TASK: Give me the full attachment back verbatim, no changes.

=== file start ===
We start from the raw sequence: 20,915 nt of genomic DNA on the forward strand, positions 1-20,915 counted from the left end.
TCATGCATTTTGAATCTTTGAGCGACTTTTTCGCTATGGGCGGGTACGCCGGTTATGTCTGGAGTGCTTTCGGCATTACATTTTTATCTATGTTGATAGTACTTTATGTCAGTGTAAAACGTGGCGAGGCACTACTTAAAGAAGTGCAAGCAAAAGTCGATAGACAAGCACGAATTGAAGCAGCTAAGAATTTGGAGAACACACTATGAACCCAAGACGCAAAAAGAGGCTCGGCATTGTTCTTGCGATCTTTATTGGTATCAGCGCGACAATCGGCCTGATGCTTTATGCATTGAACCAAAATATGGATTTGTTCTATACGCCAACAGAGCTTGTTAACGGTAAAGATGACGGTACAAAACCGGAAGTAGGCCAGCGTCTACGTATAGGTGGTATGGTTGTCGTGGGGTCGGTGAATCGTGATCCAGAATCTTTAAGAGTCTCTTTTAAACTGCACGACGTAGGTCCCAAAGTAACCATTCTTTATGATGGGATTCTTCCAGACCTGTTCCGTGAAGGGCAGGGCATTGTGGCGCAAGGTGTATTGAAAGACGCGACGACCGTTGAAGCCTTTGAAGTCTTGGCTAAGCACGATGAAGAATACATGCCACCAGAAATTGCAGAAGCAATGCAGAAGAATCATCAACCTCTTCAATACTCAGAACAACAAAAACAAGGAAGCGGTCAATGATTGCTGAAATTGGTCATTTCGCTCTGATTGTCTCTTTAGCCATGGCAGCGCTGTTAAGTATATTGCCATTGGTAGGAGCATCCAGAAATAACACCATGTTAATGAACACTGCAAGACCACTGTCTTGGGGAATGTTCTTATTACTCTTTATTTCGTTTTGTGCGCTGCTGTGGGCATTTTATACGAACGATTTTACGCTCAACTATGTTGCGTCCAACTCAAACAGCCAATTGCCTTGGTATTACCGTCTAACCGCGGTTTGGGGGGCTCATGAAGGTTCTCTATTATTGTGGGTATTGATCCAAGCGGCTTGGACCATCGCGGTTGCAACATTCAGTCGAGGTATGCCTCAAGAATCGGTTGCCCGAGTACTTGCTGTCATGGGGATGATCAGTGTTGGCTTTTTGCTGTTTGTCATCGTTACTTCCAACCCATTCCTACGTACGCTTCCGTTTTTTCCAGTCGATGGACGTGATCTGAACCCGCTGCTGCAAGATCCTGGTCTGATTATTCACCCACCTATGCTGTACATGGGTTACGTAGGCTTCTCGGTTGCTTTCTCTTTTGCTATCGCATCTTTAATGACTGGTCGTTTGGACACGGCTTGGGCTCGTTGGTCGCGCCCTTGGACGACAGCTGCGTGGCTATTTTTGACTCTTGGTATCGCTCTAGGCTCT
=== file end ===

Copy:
We start from the raw sequence: 20,915 nt of genomic DNA on the forward strand, positions 1-20,915 counted from the left end.
TCATGCATTTTGAATCTTTGAGCGACTTTTTCGCTATGGGCGGGTACGCCGGTTATGTCTGGAGTGCTTTCGGCATTACATTTTTATCTATGTTGATAGTACTTTATGTCAGTGTAAAACGTGGCGAGGCACTACTTAAAGAAGTGCAAGCAAAAGTCGATAGACAAGCACGAATTGAAGCAGCTAAGAATTTGGAGAACACACTATGAACCCAAGACGCAAAAAGAGGCTCGGCATTGTTCTTGCGATCTTTATTGGTATCAGCGCGACAATCGGCCTGATGCTTTATGCATTGAACCAAAATATGGATTTGTTCTATACGCCAACAGAGCTTGTTAACGGTAAAGATGACGGTACAAAACCGGAAGTAGGCCAGCGTCTACGTATAGGTGGTATGGTTGTCGTGGGGTCGGTGAATCGTGATCCAGAATCTTTAAGAGTCTCTTTTAAACTGCACGACGTAGGTCCCAAAGTAACCATTCTTTATGATGGGATTCTTCCAGACCTGTTCCGTGAAGGGCAGGGCATTGTGGCGCAAGGTGTATTGAAAGACGCGACGACCGTTGAAGCCTTTGAAGTCTTGGCTAAGCACGATGAAGAATACATGCCACCAGAAATTGCAGAAGCAATGCAGAAGAATCATCAACCTCTTCAATACTCAGAACAACAAAAACAAGGAAGCGGTCAATGATTGCTGAAATTGGTCATTTCGCTCTGATTGTCTCTTTAGCCATGGCAGCGCTGTTAAGTATATTGCCATTGGTAGGAGCATCCAGAAATAACACCATGTTAATGAACACTGCAAGACCACTGTCTTGGGGAATGTTCTTATTACTCTTTATTTCGTTTTGTGCGCTGCTGTGGGCATTTTATACGAACGATTTTACGCTCAACTATGTTGCGTCCAACTCAAACAGCCAATTGCCTTGGTATTACCGTCTAACCGCGGTTTGGGGGGCTCATGAAGGTTCTCTATTATTGTGGGTATTGATCCAAGCGGCTTGGACCATCGCGGTTGCAACATTCAGTCGAGGTATGCCTCAAGAATCGGTTGCCCGAGTACTTGCTGTCATGGGGATGATCAGTGTTGGCTTTTTGCTGTTTGTCATCGTTACTTCCAACCCATTCCTACGTACGCTTCCGTTTTTTCCAGTCGATGGACGTGATCTGAACCCGCTGCTGCAAGATCCTGGTCTGATTATTCACCCACCTATGCTGTACATGGGTTACGTAGGCTTCTCGGTTGCTTTCTCTTTTGCTATCGCATCTTTAATGACTGGTCGTTTGGACACGGCTTGGGCTCGTTGGTCGCGCCCTTGGACGACAGCTGCGTGGCTATTTTTGACTCTTGGTATCGCTCTAGGCTCT